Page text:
|Manufacturer||Schweizer Aircraft Corporation|
|Retired|| USAF service: April 2003|
Still in civil use
|Primary user||United States Air Force Academy - 9|
|Unit cost|| |
US$$70,000 (1983 base price)
|Developed from||Schweizer SGS 1-36 and 2-32|
|Variants||RU-38 Twin Condor|
A total of twelve were produced between 1982 and 1988, including nine for the United States Air Force Academy, which designated it the TG-7A. The TG-7A was retired from USAFA service in April 2003.
The basic airframe was later developed into the SA 2-37A and B covert surveillance aircraft.
Schweizer had flown a Schweizer SGU 1-19 as a motor glider in 1946 without putting the design into production. Later in 1958 the company carried out a design study of a motorglider based on the 1-26 designated as the Schweizer SA 1-30, but after some test flying and modification it was not put into production. A single motorglider prototype, the Schweizer 2-31 was completed, but no further motorgliders were built by the company until 1982.
The SGM 2-37 was designed at the request of the USAF for use at USAFA, in both the powered and glider trainer role.
To save both money and development time the aircraft used a number of existing aircraft components:
- Nose, cowling and engine installation adapted from the Piper PA-38 Tomahawk
- Wings adapted from the Schweizer SGS 1-36 Sprite, including extensions to bring it from the Sprite's 46.2 feet (14.1 m) to 59.5 feet (18.1 m) and leading edge cuffs to improve stall characteristics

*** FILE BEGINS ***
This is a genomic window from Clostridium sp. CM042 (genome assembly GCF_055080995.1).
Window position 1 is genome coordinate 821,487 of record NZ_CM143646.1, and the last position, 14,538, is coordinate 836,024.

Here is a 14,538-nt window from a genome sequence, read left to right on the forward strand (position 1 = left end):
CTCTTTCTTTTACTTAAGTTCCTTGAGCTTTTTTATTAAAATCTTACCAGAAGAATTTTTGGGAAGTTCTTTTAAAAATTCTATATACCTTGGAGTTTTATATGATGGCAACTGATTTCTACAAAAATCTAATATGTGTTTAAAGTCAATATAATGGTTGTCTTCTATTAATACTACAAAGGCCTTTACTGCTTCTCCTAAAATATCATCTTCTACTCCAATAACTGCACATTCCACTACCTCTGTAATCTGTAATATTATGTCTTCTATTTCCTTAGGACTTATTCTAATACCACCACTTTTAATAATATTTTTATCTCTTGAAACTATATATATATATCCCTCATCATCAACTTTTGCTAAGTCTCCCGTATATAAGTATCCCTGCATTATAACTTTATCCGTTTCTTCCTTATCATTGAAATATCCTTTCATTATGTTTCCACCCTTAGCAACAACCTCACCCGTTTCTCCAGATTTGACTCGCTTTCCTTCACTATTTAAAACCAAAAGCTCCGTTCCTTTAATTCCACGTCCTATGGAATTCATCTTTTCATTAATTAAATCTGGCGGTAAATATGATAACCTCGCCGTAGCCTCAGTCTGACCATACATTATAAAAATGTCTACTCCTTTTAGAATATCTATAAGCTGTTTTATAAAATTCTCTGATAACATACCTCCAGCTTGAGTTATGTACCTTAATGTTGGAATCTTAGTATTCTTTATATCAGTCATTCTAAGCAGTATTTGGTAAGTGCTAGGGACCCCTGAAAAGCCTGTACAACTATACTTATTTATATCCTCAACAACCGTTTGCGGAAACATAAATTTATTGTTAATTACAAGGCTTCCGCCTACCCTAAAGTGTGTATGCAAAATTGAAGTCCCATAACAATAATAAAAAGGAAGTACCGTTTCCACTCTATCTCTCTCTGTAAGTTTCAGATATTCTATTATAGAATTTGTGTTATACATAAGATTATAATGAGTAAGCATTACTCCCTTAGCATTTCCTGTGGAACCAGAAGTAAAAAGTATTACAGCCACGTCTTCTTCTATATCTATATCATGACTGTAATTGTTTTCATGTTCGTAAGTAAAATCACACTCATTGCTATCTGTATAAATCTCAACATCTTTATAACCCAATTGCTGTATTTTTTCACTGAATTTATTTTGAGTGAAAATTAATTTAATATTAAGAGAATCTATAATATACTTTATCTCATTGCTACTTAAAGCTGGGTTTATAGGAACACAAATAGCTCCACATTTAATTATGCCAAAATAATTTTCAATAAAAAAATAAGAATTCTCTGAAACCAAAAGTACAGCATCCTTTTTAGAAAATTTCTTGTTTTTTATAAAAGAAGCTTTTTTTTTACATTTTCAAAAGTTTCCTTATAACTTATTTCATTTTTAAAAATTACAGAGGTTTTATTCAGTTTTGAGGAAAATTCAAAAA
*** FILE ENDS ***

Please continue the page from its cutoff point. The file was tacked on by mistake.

- Tail from the Schweizer SGS 2-32
The design was intended to be available as a civil aircraft as well as a military aircraft. The USAF version was delivered with a Lycoming O-235-L2C 4-cylinder aircraft engine of 112 hp (84 kW). The civil version offered the same engine or an option of a Lycoming O-320 of 150 hp or a Lycoming O-360 of 180 hp.
The aircraft is of all-metal aluminum monocoque construction. The engine cowling is made from fiberglass and plastics are employed in some of the nonstructural components.
The 2-37 features a 27 cu ft (760 L) baggage compartment behind the side-by-side seating. The aircraft does not have flaps, but instead has top-and-bottom wing-mounted balanced divebrakes, similar to other Schweizer glider designs.
Performance includes a cruise speed of 114 mph while burning 4 US gal per hour with the O-235 engine. The 17.9 aspect ratio wing provides a glide ratio of 28:1 with the propeller feathered, and a minimum sink speed of 3.16 feet/sec (0.96 m/s). The USAF Technical Orders indicate a glide ratio of between 19.3:1 and 19.7:1.
- Sailplane trainer
- Powered aircraft trainer
- Glider towplane (with larger horsepower engine option)
- Private touring aircraft
- Aerial Inspection
The 2-37 was later developed into the SA 3-38, known in military service as the RU-38 Twin Condor.
The SGM 2-37 was certified by the Federal Aviation Administration under type certificate G1NE on March 22, 1983. The 2-37 type certificate is currently held by K & L Soaring of Cayuta, New York. K & L Soaring now provides all parts and support for the Schweizer line of sailplanes.